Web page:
Further complicating matters, some materials – called “bio-derived” plastics – are made from a combination of fossil fuel and plant sources, but marketers tend to downplay the former and amplify the latter.
“Having some of the feedstock come from modern plants allows companies to advertise with ambiguous words like ‘green’ and ‘natural,’ and depicting green leaves and trees in their graphics,’” authors wrote in their report, titled Better Alternatives Now (BAN) List 2.0.
We must push for less plastic, in all its forms
Of all the plastics produced annually, about 1% (or 2.1 million metric tons) are bioplastics, according to the industry association European Bioplastics. Although this represents a small fraction of plastic production, bioplastic production is projected to increase by 300,000 metric tons between 2019 and 2024. Meanwhile, the production of regular plastic is estimated to nearly quadruple by 2050 if we don’t change course. By then, the plastic industry could dominate 20% of all oil consumption and 15% of the global annual carbon budget.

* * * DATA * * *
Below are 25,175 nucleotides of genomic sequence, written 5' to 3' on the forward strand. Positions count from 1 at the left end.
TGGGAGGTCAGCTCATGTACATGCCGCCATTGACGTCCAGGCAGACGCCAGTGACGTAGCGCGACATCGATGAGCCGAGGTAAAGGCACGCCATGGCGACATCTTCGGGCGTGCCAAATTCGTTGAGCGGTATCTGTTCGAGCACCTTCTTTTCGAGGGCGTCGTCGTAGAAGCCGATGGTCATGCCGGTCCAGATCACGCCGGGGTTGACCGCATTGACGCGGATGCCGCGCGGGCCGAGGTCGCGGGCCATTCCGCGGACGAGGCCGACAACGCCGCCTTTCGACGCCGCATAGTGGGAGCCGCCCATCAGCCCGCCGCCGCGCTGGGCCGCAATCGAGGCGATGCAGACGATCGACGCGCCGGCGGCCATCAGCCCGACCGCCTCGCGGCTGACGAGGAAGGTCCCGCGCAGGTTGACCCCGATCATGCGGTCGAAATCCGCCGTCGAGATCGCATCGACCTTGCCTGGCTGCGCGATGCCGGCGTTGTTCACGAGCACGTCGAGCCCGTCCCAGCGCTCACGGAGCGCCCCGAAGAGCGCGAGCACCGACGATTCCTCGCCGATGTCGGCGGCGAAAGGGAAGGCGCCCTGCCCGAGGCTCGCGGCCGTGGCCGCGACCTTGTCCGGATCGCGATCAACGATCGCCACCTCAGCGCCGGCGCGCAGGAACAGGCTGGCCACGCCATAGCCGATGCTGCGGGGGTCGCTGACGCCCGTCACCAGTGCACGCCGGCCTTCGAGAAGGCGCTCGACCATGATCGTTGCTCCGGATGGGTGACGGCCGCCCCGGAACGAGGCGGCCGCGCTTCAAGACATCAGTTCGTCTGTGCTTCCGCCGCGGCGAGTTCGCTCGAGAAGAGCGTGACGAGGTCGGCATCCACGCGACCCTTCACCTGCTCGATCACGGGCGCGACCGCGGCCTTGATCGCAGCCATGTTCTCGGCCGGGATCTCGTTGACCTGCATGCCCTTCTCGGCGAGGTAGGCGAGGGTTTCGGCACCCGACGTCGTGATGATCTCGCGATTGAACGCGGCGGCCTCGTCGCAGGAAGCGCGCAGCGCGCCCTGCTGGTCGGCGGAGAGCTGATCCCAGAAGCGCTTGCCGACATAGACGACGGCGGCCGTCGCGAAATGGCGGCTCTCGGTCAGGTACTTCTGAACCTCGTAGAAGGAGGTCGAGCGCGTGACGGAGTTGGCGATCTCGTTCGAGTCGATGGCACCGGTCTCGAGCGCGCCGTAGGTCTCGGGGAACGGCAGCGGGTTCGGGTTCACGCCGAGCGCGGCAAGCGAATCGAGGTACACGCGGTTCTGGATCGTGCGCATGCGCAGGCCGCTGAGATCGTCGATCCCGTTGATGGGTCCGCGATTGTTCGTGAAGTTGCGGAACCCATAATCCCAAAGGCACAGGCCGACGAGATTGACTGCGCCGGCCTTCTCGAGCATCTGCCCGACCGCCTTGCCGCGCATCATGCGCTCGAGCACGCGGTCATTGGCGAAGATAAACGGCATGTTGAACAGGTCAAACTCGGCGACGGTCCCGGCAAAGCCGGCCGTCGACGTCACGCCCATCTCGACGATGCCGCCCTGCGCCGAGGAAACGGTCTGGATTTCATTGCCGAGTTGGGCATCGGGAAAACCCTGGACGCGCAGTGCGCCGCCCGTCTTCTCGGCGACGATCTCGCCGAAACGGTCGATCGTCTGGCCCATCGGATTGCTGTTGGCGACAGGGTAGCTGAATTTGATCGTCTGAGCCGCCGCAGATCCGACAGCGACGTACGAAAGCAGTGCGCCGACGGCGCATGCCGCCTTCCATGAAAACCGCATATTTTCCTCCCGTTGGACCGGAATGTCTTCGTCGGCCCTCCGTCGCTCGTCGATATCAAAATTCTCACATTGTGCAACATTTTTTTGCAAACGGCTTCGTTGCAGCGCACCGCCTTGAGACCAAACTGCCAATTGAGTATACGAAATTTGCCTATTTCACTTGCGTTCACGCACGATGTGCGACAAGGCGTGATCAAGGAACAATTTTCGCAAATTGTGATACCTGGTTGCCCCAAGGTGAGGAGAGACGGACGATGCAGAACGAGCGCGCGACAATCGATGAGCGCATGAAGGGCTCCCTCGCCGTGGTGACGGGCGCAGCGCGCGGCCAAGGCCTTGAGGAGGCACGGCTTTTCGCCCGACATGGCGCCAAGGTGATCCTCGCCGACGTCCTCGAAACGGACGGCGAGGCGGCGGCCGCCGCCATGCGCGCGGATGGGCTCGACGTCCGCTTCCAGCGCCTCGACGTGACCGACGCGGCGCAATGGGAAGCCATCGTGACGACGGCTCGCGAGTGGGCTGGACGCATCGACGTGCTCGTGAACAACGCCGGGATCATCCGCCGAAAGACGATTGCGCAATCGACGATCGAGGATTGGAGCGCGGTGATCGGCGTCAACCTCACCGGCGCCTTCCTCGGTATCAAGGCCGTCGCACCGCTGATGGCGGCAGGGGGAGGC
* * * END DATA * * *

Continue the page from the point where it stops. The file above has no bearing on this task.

Bioplastics could help reduce the demand for fossil fuels, but they do nothing to address plastic pollution, especially in marine environments. So what should consumers choose at supermarkets? When possible, bring your own refillable containers or look for plastic-free alternatives.
However, the reality is that plastic is ubiquitous and often the only option. That’s why Oceana campaigns for policies that reduce the production, sale, and use of throwaway plastics while calling on companies to provide consumers with plastic-free alternatives. Reducing our consumption of plastic – and not merely substituting it with another flawed single-use material – is the only way to tackle this crisis head-on.
This article originally appeared on oceana.org